Spotlight on Rick Wilson
Throughout Richard (Rick) Wilson’s career there have been a few constants; exploration, risk and aviation. He started his formal career working for a small jet manufacturing company in Nevada. Then he moved to Chicago to work for United Airlines before starting his own consulting firm. About 18 years ago he moved his software development company to Connecticut, where he expected to stay for “4-5 years” but seems to have found some degree of permanence.
When you meet him, you realize he’s an uncommon person – so it’s no surprise he holds an uncommon job title to match. Rick is the Chief Transformation Officer at SphereGen Technologies in New Haven Connecticut. When asked the common question “What brought you to this role?” Rick had the following to say:
“I had been working for a consulting firm that grew quite large. When I was considering leaving, I evaluated what I genuinely enjoyed doing. Part of my desire to leave was the slower pace of innovation larger companies tend to have. So, I looked to transition back toward a smaller company where change is easier to implement.
Larger companies just are not as nimble as smaller companies. Companies which have thousands of employees need changes to be planned out in advance and rolled out slowly. They are like passenger jets, no abrupt movement. I desired a better balance between tactical and strategic. I wanted to get back to being able to assess problems quickly, make decisions with a few people, and then implement what we decide upon. I was looking to get out of an airliner and be back in a fighter jet for a while.
When I talked with the owners of SphereGen, we clicked on a lot of levels. We laid out a strategy of focusing on our mutual passion to transform client businesses using technology and their desire to transform their own business. Transformation was the main goal, so that’s how we decided on the title.”
Rick’s career has had a strong entrepreneurial streak with more than half of his time spent in an ownership role or as an independent consultant. He feels any job he has held, always provided a way to learn a new skill. As an example, in college he knew he wanted to get better at public speaking but “couldn’t see paying for a semester of class to learn it.” So, he convinced the owner of the bar where he was working, to make him MC for the comedy club upstairs. “You learn how to manage a crowd quickly when your audience is a bunch of out of control college kids.”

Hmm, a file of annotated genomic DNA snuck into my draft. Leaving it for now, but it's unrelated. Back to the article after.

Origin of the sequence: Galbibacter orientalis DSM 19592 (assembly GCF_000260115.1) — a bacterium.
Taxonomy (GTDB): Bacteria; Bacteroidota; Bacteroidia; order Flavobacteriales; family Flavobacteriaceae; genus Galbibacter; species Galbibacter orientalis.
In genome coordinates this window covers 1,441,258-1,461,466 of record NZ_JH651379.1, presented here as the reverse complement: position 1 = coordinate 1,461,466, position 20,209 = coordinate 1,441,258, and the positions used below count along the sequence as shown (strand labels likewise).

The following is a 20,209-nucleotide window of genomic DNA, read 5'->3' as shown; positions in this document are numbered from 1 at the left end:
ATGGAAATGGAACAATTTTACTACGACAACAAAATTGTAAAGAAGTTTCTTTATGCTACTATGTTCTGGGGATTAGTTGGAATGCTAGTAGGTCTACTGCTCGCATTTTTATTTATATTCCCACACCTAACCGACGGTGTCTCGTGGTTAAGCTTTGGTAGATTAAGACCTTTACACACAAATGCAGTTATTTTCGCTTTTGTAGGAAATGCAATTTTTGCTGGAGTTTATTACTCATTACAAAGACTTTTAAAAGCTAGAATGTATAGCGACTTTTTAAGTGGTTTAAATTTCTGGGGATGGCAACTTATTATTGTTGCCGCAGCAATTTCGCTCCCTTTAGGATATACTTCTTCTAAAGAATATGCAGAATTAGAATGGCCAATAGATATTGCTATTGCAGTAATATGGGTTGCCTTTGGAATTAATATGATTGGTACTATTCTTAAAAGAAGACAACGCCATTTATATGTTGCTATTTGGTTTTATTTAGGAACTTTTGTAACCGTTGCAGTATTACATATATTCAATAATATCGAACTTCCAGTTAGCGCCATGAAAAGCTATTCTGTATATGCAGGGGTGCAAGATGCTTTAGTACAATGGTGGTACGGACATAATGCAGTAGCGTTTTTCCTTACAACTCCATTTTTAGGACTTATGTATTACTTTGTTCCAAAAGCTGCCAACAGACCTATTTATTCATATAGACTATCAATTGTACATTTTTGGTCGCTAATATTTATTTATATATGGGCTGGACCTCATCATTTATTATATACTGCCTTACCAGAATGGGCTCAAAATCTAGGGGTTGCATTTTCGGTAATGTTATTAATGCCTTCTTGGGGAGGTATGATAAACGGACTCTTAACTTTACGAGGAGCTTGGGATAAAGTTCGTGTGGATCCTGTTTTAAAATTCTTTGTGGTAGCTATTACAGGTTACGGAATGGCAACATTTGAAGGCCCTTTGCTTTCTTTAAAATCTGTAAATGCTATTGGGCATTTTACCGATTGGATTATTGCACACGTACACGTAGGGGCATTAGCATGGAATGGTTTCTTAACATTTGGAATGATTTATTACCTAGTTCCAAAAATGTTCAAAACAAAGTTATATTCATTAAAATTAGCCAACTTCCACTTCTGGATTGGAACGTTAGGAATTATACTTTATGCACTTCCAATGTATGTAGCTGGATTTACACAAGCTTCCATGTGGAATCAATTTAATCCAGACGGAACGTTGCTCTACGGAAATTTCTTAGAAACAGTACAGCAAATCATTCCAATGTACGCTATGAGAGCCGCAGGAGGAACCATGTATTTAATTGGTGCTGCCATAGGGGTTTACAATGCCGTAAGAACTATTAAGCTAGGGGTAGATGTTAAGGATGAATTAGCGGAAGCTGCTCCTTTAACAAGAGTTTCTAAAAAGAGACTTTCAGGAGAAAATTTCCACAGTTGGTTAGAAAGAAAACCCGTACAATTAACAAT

I then asked him about what it was like to run his own company and the challenges he faced.
“The transition from an independent contractor to having employees was a hard one for me. As a contractor, I had a high-risk tolerance because I understood and accepted the consequences of picking the wrong client or project. Once I had employees my choices impacted others. My risk tolerance had a direct impact on people who I was responsible for. It took some time to the balance between being overly cautious and what level of risk was acceptable to expose others to; and to have the confidence to know the difference.
But above all that, the hardest part was letting go of control. Learning how to focus on the end result of the work of others, not how they got there. THAT was REALLY hard. But once I learned that concept, I witnessed the strength that it brings to an organization and how it allows growth in ways I couldn’t have imagined.
That’s when there is this great feedback loop of leading and learning. Where it isn’t just about leading a team or a company but learning from them as well. With the right group, and the willingness to change, it’s one of the best things ever.”
Rick is a relative newcomer to SIM, having joined less than a year ago. He was drawn in by the caliber of members and the palpable desire of participants to actively participate in sharing their knowledge and helping others grow.
On a personal side, Rick was born in the Midwest, and is a graduate of the University of Missouri with degrees in Mathematics and Physics. The last child of a very large family, he has lived across the U.S. and has a passion for travel that grew during his early career. He has traveled to almost 30 countries and has been to every state in the U.S.
When Rick isn’t working, he enjoys time with his wife of 26 years, Monica, and their 17-year-old daughter, Sabina. Additionally, he has a personal volunteer project which is helping veterans on the brink of homelessness. He has a passion for learning new skills. He indulges a lifelong interest in aviation and has been a private pilot for almost 20 years. Recently he has been training to gain a helicopter rating. As he puts it, “an exercise where I have the quickest feedback loop possible for my mistakes. It’s a great exercise in humility, perseverance and control. I absolutely love it.”
Written in collaboration with Montos Vakirtzis and Beverly Lieberman